Sediment controls dynamic behavior of a Cordilleran Ice Stream at the Last Glacial Maximum

Type Article
Date 2020-04
Language English
Author(s) Cowan Ellen A.ORCID1, Zellers Sarah D.ORCID2, Müller JulianeORCID3, 4, Walczak Maureen H.5, Worthington Lindsay L.6, Caissie Beth E.ORCID7, Clary Wesley A.ORCID6, Jaeger John M.ORCID8, Gulick Sean P. S.ORCID9, Pratt Jacob W.1, Mix Alan C.5, Fallon Stewart J.ORCID10
Affiliation(s) 1 : Department of Geological and Environmental Sciences, Appalachian State University, Box 32067, Boone, NC, 28608, USA
2 : School of Geoscience, Physics, and Safety, University of Central Missouri, Warrensburg, MO, 64093, USA
3 : Alfred Wegener Institute, Helmholtz Centre for Polar and Marine Research, Am Alten Hafen 26, 27568, Bremerhaven, Germany
4 : Center for Marine Environmental Sciences, University of Bremen/MARUM, 28359, Bremen, Germany
5 : College of Earth, Ocean, and Atmospheric Sciences, Oregon State University, Corvallis, OR, 97331, USA
6 : Department of Earth and Planetary Sciences, University of New Mexico, Albuquerque, NM, 87131, USA
7 : Department of Geological and Atmospheric Sciences, Iowa State University, Ames, IA, 50011, USA
8 : Department of Geological Sciences, University of Florida, Gainesville, FL, 32611, USA
9 : Institute for Geophysics & Department of Geological Sciences, Jackson School of Geosciences, University of Texas at Austin, Austin, TX, 78758, USA
10 : Research School of Earth Science, The Australian National University, Canberra, ACT, 2601, Australia
Source Nature Communications (2041-1723) (Springer Science and Business Media LLC), 2020-04 , Vol. 11 , N. 1 , P. 1826 (9p.)
DOI 10.1038/s41467-020-15579-0
WOS© Times Cited 2

The uncertain response of marine terminating outlet glaciers to climate change at time scales beyond short-term observation limits models of future sea level rise. At temperate tidewater margins, abundant subglacial meltwater forms morainal banks (marine shoals) or ice-contact deltas that reduce water depth, stabilizing grounding lines and slowing or reversing glacial retreat. Here we present a radiocarbon-dated record from Integrated Ocean Drilling Program (IODP) Site U1421 that tracks the terminus of the largest Alaskan Cordilleran Ice Sheet outlet glacier during Last Glacial Maximum climate transitions. Sedimentation rates, ice-rafted debris, and microfossil and biogeochemical proxies, show repeated abrupt collapses and slow advances typical of the tidewater glacier cycle observed in modern systems. When global sea level rise exceeded the local rate of bank building, the cycle of readvances stopped leading to irreversible retreat. These results support theory that suggests sediment dynamics can control tidewater terminus position on an open shelf under temperate conditions delaying climate-driven retreat.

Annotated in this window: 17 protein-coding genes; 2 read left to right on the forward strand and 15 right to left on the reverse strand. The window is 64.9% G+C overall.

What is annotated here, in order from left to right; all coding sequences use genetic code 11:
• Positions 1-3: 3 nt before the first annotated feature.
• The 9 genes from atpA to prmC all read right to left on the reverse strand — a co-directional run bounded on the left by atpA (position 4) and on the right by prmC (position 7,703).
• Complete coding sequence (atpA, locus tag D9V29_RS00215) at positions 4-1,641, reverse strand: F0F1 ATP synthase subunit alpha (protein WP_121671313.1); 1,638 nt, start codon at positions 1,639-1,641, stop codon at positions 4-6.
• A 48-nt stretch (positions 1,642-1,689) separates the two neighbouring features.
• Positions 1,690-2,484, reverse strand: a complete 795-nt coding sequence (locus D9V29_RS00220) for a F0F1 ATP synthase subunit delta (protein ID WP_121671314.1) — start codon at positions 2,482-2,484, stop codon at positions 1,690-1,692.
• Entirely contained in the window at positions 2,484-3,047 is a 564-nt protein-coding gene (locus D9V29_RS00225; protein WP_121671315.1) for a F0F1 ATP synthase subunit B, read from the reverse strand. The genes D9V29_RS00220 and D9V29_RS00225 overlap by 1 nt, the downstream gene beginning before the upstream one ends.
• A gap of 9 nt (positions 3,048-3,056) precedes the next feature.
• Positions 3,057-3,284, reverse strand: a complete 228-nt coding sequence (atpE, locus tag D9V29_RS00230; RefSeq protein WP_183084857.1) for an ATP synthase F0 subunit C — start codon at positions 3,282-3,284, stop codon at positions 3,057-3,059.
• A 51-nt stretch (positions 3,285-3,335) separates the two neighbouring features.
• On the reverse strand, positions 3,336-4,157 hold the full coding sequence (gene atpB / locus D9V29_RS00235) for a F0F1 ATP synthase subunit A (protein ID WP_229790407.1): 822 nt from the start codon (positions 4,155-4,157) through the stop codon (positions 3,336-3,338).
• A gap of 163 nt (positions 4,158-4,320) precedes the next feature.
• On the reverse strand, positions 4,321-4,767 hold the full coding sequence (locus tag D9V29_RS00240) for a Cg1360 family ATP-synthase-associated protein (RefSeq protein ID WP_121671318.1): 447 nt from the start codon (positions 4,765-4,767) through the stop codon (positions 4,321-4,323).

Full Text
File Pages Size Access
Publisher's official version 9 2 MB Open access
Supplementary Information 10 4 MB Open access
Peer Review File 20 322 KB Open access
Description of Additional Supplementary Files 1 70 KB Open access
Supplementary Data 1 82 KB Open access
Supplementary Data 2 23 KB Open access
Supplementary Data 3 1 MB Open access
Supplementary Data 4 119 KB Open access
Supplementary Data 5 26 KB Open access
Supplementary Data 6 119 KB Open access
Supplementary Data 7 60 KB Open access
Supplementary Data 8 31 KB Open access
Supplementary Data 9 21 KB Open access
Top of the page

How to cite 

Cowan Ellen A., Zellers Sarah D., Müller Juliane, Walczak Maureen H., Worthington Lindsay L., Caissie Beth E., Clary Wesley A., Jaeger John M., Gulick Sean P. S., Pratt Jacob W., Mix Alan C., Fallon Stewart J. (2020). Sediment controls dynamic behavior of a Cordilleran Ice Stream at the Last Glacial Maximum. Nature Communications, 11(1), 1826 (9p.). Publisher's official version : , Open Access version :